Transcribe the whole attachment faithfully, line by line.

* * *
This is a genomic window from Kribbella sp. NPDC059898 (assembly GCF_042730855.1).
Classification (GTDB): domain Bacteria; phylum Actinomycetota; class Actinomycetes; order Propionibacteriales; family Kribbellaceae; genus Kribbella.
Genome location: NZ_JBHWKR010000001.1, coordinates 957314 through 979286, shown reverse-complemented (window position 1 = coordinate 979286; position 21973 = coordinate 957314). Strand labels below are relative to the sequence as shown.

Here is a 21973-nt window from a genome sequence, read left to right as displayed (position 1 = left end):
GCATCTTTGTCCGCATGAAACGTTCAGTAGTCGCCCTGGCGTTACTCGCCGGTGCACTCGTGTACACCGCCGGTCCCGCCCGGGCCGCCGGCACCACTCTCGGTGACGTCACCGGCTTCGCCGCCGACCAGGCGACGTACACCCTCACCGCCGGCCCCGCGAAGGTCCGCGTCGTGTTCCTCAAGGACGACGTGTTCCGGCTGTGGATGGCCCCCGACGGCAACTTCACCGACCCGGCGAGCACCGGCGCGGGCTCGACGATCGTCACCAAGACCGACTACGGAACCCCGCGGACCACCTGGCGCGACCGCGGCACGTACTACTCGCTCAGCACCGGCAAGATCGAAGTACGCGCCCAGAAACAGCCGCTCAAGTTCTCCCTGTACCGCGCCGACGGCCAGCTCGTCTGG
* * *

This is a genomic window from Kribbella sp. NPDC059898 (assembly GCF_042730855.1).
Classification (GTDB): domain Bacteria; phylum Actinomycetota; class Actinomycetes; order Propionibacteriales; family Kribbellaceae; genus Kribbella.
Genome location: NZ_JBHWKR010000001.1, coordinates 957314 through 979286, shown reverse-complemented (window position 1 = coordinate 979286; position 21973 = coordinate 957314). Strand labels below are relative to the sequence as shown.

Here is a 21973-nt window from a genome sequence, read left to right as displayed (position 1 = left end):
GCATCTTTGTCCGCATGAAACGTTCAGTAGTCGCCCTGGCGTTACTCGCCGGTGCACTCGTGTACACCGCCGGTCCCGCCCGGGCCGCCGGCACCACTCTCGGTGACGTCACCGGCTTCGCCGCCGACCAGGCGACGTACACCCTCACCGCCGGCCCCGCGAAGGTCCGCGTCGTGTTCCTCAAGGACGACGTGTTCCGGCTGTGGATGGCCCCCGACGGCAACTTCACCGACCCGGCGAGCACCGGCGCGGGCTCGACGATCGTCACCAAGACCGACTACGGAACCCCGCGGACCACCTGGCGCGACCGCGGCACGTACTACTCGCTCAGCACCGGCAAGATCGAAGTACGCGCCCAGAAACAGCCGCTCAAGTTCTCCCTGTACCGCGCCGACGGCCAGCTCGTCTGG